Perhaps there is nothing more interesting and instructive, as showing how the meaning of the word "rubbish" varies, than the history of gas-making. To begin with: the coal which yields most gas is what is termed "cannel" coal, and is now-worth from twenty-five to thirty shillings a ton or more;-whereas fifty years ago, before the introduction of gas, it was looked upon as almost-worthless. In distilling coal for gas, a liquor is produced which for a long time was so great an inconvenience to the gas companies that they actually paid for permission to drain it into the common sewers, as the the simplest way of getting rid of it. This gas-liquor contains salts of ammonia, together with naphtha and tar; and the tar is now made by repeated distillation to yield pitch, benzole, creosote, carbolic acid, the substance known as paraffine, and aniline. It seems strange now that these valuable products should ever have been thrown away as useless; still stranger is it to learn that-we derive from one of these-waste substances the-whole series of beautiful colors called aniline dyes. Naphthaline is another residuary product, by a novel application of which it is said that the light-giving properties of gas may be enhanced fourfold, at a very trifling cost. But the uses to which the waste liquor of the gas-works may be put are not yet exhausted; for not only is it turned to account itself, but combined with the slaty shales found among the coal, which were also at one time a source of perpetual annoyance, it yields alum—used in the manufacture of paper and preparation of leather; copper as or green vitriol (sulphate of iron), used in dyeing, tanning, and the manufacture of ink and Prussian blue; and sulphuric acid.

Rags are now recognized as such a valuable commodity that in some countries their export is forbidden by government; nevertheless, from one source or another the paper-makers of England alone import annually some eighteen or twenty thousand tons of linen and cotton rags, and collect large quantities at home. These rags are of very varying degrees of cleanliness, as may be imagined; some of the English ones require no bleaching at all, while those of Italy bear away the palm for dirt. Old sails are made into the paper used for banknotes, so it is said, and old ropes reappear as brown paper; but many other things besides flax, hemp, and cotton are now used in the manufacture, and paper is made and remade over and over again. Not a scrap of paper need be wasted, for there are plenty of persons ready to buy it; and, if not good enough for remanufacture as paper, it can always be converted into papier-mâché, no matter what its color or quality. Cuttings of paper severed by bookbinders, pasteboard-makers, envelope-cutters, pocket-book-makers, and paper-hangers arc readily bought up; and so too are tons-weight of old ledgers and account books by the papier-mâché manufacturer, together-with old letters and any other paper-rubbish, giving a pledge that all shall be promptly consigned to destruction in his large vat; and out of this heterogeneous assemblage he produces a substance so hard and firm and durable that it has been suggested as suitable for making soldiers' huts and even ships. It is already put to a variety of uses, and is employed for ceiling ornaments, cornices, frames, mill-board, bulkheads, cabin-partitions, piano-cases, chairs, tables, etc. One complete suit of papier-mâché furniture inlaid with mother-of-pearl was made a few years ago for the Queen of Spain. Woolen rags are always salable for the purpose of being ground to powder, colored, and used for flock-papers and artificial flowers; while they may be remanufactured, no matter how old they may be, and, with a certain admixture of new wool, converted into a coarse kind of cloth largely exported to South America.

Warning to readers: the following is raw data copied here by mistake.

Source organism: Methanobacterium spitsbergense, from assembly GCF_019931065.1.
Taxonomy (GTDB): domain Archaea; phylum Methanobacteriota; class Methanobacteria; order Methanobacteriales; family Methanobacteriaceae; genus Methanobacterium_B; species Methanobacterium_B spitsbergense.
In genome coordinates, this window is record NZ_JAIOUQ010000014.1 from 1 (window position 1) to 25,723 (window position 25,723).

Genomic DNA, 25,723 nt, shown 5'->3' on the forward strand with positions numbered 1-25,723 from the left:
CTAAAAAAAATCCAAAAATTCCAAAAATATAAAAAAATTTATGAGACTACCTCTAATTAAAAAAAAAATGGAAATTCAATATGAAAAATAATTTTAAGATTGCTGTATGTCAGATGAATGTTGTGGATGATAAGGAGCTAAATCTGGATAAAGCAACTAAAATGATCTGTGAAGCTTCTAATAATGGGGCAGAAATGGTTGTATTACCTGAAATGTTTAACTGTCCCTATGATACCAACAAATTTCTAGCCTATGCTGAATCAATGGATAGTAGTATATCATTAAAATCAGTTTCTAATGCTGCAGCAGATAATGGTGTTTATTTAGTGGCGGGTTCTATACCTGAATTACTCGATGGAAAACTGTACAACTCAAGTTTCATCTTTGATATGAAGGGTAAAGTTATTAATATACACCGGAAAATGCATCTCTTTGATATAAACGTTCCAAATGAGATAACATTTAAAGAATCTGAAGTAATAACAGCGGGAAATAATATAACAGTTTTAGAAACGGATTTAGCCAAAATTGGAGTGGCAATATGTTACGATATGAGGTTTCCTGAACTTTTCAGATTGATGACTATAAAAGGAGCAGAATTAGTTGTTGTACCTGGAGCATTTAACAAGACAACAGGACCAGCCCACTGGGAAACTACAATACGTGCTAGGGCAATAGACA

We might go on in this way almost ad infinitum, showing how one waste substance after another has been taken up and made into an important factor ill the social economy; but enough has been said to prove that it is not so easy as it might seem at first sight to say with any certainty what is rubbish. Of this we may be sure—the wiser men grow and the more they learn of Nature's secrets, the less they will throw away as useless. After all, Nature is the great alchemist; and though necessity is sharpening our wits and making us very clever at turning to account many a thing which our forefathers contentedly threw away, still our best efforts look clumsy by the side of hers, and our dust-yards and lumber-rooms are but repulsive, untidy receptacles compared with her wonderful laboratory.—Chambers's Journal.